Epistemology of the Closet  

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Train wreck at Montparnasse (October 22, 1895) by Studio Lévy and Sons.
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Train wreck at Montparnasse (October 22, 1895) by Studio Lévy and Sons.
epistemology , closet

Epistemology of the Closet is a literary study of American and Eurpean texts (Melville, Wilde, Nietzsche, James and Proust) similar to John Boswell The Kindness of Strangers and Luce Irigaray This Sex Which Is Not One.

In Epistemology of the Closet, Eve Kosofsky Sedgwick argues that "virtually any aspect of modern Western culture, must be, not merely incomplete, but damaged in its central substance to the degree that it does not incorporate a critical analysis of modern homo/heterosexual definition." According to Sedgwick, homo/heterosexual definition has become so tediously argued over because of a lasting incoherence "between seeing homo/heterosexual definition on the one hand as an issue of active importance primarily for a small, distinct, relatively fixed homosexual minority ... [and] seeing it on the other hand as an issue of continuing, determinative importance in the lives of people across the spectrum of sexualities." This contradiction between what Sedgwick refers to as a "minoritizing versus a universalizing" view of sexual definition is made even more angrily argued over by yet another set of incoherent definitional terms: that "between seeing same-sex object choice on the one hand as a matter of liminality or transitivity between genders, and seeing it on the other hand as reflecting an impulse of separatism — though by no means necessarily political separatism — within each gender".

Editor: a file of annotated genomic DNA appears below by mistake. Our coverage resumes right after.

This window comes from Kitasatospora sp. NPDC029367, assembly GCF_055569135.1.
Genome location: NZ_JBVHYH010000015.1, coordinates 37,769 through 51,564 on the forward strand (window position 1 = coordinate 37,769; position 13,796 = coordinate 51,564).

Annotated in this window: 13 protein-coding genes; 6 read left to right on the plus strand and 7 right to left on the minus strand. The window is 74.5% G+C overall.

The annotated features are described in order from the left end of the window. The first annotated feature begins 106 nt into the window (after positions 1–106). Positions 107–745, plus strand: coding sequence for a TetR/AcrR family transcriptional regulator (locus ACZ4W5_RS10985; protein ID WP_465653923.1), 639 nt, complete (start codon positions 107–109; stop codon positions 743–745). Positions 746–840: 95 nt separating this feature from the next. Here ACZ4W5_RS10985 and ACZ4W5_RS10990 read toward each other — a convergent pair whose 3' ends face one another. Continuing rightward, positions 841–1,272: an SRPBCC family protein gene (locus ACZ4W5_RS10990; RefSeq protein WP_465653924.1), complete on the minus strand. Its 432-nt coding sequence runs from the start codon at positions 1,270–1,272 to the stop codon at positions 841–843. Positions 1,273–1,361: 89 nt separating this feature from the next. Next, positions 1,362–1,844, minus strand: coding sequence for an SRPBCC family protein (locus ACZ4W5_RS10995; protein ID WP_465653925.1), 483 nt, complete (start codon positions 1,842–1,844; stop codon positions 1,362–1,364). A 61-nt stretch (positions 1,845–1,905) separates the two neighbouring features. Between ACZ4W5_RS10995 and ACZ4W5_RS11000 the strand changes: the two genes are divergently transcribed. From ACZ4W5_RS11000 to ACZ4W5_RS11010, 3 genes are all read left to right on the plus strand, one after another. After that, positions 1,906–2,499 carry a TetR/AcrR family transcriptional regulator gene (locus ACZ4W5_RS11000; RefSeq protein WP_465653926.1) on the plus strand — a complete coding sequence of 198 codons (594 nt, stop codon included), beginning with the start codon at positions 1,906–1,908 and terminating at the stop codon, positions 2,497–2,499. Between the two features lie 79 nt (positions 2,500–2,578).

Unless indicated otherwise, the text in this article is either based on Wikipedia article "Epistemology of the Closet" or another language Wikipedia page thereof used under the terms of the GNU Free Documentation License; or on original research by Jahsonic and friends. See Art and Popular Culture's copyright notice.

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